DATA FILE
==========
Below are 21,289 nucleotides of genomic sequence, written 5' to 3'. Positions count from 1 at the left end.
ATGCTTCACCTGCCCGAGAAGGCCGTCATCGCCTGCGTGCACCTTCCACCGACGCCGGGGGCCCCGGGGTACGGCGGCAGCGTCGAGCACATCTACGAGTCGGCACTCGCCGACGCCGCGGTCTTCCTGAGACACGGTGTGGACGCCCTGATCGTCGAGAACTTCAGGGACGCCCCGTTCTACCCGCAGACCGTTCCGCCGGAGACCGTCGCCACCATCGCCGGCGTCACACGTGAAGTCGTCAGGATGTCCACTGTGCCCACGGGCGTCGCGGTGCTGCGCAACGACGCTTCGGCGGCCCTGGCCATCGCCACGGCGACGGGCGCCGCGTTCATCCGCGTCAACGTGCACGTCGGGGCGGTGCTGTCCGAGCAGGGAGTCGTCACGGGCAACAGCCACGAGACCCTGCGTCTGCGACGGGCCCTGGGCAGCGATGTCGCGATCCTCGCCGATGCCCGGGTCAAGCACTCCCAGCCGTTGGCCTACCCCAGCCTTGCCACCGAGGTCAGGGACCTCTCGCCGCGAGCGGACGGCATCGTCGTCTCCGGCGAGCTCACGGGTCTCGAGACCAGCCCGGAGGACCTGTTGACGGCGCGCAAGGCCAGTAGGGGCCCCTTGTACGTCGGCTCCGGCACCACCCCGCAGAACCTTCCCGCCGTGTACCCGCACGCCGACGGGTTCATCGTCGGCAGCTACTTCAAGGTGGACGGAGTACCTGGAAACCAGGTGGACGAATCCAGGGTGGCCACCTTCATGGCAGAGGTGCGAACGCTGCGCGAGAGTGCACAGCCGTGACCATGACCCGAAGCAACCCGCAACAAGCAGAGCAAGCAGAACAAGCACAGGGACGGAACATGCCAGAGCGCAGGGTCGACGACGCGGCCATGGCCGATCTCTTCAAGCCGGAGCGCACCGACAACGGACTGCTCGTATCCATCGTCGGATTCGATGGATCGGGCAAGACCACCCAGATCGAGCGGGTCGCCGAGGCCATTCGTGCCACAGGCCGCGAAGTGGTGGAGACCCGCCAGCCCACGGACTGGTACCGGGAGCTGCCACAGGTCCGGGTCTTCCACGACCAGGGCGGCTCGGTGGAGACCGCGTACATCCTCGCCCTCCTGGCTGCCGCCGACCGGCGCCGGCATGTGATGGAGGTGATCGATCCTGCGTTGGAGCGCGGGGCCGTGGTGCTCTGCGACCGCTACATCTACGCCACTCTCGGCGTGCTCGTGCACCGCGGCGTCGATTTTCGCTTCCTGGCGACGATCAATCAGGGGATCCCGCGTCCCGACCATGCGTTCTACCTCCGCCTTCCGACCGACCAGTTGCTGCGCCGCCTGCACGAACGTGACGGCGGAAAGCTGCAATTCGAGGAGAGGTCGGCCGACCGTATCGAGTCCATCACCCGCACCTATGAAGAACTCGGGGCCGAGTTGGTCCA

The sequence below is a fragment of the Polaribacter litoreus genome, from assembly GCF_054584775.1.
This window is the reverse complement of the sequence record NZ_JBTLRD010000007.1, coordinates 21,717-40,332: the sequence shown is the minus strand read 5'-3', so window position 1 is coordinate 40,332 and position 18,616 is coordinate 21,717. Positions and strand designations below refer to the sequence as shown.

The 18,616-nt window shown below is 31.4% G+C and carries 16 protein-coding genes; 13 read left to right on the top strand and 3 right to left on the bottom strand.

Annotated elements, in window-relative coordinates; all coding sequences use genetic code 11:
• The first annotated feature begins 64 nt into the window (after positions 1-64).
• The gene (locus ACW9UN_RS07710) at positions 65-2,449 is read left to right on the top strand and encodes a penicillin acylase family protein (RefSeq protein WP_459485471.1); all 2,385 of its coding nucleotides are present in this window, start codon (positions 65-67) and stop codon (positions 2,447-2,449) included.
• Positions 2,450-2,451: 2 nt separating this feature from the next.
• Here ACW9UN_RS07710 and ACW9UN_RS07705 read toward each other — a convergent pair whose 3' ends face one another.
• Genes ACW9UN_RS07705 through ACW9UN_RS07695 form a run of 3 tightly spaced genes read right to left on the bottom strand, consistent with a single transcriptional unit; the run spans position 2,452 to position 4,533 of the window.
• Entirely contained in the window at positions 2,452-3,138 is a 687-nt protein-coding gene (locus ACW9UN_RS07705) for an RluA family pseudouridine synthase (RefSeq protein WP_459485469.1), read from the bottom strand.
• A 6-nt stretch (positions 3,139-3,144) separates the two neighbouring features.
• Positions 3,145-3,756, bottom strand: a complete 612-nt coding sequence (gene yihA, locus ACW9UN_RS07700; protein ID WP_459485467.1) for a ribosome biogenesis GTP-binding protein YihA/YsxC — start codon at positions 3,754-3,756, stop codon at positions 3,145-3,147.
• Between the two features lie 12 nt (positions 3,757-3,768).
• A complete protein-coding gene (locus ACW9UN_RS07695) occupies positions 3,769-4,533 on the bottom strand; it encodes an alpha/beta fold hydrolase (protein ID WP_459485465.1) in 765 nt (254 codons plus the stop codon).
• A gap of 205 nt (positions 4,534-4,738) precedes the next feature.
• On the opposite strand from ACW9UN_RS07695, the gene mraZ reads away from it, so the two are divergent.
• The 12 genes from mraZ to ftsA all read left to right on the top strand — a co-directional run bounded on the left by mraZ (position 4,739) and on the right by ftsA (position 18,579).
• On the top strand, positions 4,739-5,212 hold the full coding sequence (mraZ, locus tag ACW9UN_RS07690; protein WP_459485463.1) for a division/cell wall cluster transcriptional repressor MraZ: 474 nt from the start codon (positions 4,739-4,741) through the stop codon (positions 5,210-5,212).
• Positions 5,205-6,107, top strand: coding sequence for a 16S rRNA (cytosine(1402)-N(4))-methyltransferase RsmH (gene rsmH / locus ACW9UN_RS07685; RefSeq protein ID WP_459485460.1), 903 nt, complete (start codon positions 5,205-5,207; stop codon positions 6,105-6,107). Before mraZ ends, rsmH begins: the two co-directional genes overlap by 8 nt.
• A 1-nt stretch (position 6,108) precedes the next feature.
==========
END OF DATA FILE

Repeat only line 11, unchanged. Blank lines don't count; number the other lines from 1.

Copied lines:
• Genes ACW9UN_RS07705 through ACW9UN_RS07695 form a run of 3 tightly spaced genes read right to left on the bottom strand, consistent with a single transcriptional unit; the run spans position 2,452 to position 4,533 of the window.